9

I'm working something for a client and I'm paid per hour. I created a tool to automate redundant tasks which basically lessens the time down to 10% (leaving 90% off to automation). I'm thinking I'm actually shooting myself in the foot because I'm taking all those money away by shortening the time.

My options are:
1. Don't mention it to the client and just file the time manually? I don't think this is fair.
2. Ask a raise for my rate per hour, this one I think is fairer since I actually built the tool myself and spent hours to develop it.

What do you guys think?

EDIT

I actually thought of charging per project done but the problem is there are ad-hoc tasks for each project, like revisions or modifications so I'm not entirely sure how to deal with this. I find it more complicated if I do project base.

Also client doesn't have rights to what I build for myself, only the ones they explicitly want to be done by me; deliverables, assets, etc.

  • A decrease by 10% is not worth any fuss (unless you mean by 90%). – Harry Cover Jan 2 '17 at 17:44
  • Yes I meant 90%. Sorry I'm not a native english speaker, feel free to edit my answer :) – JohnnyQ Jan 2 '17 at 23:10
  • I know you said 90%, but I still don't know if you reduced by 10% or 90%. – Harry Cover Jan 2 '17 at 23:22
  • Sorry for the confusion. So, I reduced the work down to 10% taking 90% off on automation. I'll try rephrasing it. – JohnnyQ Jan 2 '17 at 23:28
  • This is a funny situation. You are indeed somewhat unfair towards your customer, but lowering your fee would be unfair towards you because you would earn less though you did nothing bad. – Harry Cover Jan 2 '17 at 23:38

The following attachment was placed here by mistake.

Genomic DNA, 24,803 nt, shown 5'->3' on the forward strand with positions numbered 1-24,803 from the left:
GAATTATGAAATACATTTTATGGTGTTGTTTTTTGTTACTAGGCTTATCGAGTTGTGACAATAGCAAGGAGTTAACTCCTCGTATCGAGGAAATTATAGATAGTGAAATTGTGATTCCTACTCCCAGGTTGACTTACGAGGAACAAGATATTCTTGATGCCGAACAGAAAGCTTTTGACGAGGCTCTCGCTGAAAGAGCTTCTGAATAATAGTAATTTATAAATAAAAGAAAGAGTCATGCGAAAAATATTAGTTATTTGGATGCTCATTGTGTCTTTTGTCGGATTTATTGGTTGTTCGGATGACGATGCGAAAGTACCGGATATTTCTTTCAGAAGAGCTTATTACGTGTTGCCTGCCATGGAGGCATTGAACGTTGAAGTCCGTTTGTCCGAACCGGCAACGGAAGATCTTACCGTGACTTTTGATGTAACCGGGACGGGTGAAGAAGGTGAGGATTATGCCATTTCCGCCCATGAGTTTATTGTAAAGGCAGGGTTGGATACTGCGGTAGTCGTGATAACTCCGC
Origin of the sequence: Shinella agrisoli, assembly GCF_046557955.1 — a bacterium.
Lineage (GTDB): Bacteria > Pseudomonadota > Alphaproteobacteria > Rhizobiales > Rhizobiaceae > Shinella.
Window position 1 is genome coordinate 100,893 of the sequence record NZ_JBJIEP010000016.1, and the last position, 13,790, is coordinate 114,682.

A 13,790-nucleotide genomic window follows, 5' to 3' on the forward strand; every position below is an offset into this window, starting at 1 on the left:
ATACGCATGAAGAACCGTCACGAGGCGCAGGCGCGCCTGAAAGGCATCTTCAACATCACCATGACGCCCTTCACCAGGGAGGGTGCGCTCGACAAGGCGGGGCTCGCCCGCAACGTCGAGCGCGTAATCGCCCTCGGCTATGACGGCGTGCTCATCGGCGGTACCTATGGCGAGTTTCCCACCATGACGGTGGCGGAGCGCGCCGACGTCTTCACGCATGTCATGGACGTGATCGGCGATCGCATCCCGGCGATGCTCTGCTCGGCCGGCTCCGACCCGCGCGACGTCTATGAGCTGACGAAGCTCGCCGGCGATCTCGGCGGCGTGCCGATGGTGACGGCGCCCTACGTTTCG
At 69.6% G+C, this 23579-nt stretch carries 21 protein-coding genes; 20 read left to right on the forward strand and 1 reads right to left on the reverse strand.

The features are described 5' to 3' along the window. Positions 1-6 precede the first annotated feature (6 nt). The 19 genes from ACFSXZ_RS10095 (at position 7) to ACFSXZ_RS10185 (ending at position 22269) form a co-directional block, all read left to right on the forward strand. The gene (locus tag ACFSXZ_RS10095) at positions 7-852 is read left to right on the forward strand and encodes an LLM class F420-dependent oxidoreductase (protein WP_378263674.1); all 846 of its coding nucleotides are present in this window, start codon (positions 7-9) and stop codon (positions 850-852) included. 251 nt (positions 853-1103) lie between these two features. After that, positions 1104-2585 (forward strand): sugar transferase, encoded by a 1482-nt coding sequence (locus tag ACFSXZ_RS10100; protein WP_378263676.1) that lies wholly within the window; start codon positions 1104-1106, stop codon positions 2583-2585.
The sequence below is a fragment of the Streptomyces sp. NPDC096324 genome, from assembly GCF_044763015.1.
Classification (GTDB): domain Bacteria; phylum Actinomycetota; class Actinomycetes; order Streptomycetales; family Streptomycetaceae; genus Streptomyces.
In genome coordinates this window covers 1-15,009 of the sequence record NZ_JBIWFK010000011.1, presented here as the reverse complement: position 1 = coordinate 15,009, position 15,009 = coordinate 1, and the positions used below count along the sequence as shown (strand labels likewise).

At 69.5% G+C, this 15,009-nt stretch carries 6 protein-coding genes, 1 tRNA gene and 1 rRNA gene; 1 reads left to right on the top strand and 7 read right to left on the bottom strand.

7

If I create a tool which makes it easier to complete my work, and complete it much faster than before, the client does not need to know about it. (Provided you aren't under a work-for-hire agreement).

How I do my job, the speed at which I do my job, the tools I use to complete my job, what hours I work and where those hours fall, are all my choice and the core of what freelancing often is. If none of these are true.... are you certain you aren't under a work-for-hire-agreement? (In which case, the client may own this new "tool".)

I'm 200% faster at completing tasks today than I was 5 years ago... but I should never make less money just because I can complete something at a faster pace. Never penalize yourself for being good at your job.

Where this gets tricky is if you are under an hourly payment agreement. If work took you 4 hours yesterday, but this new tool means it'll only take 30 minutes today, you're in a pickle - at least ethically.

You could keep your rates the same and just invoice for the 4 hours it would have taken you to complete without your new tool. Its ethically questionable, however, again, how you complete your work is your business. Developing something that the means you don't need 4 hours doesn't necessarily mean the client shouldn't be paying what 4 hours of time is worth.

You could raise your rates considerably and cut the reported hours down to 30 minutes - this may be problematic. If you start slashing your expected or anticipated work time, you may find that when there's a problem you don't have adequate time to deal with things and clients are harping at you because you've been so fast in the past.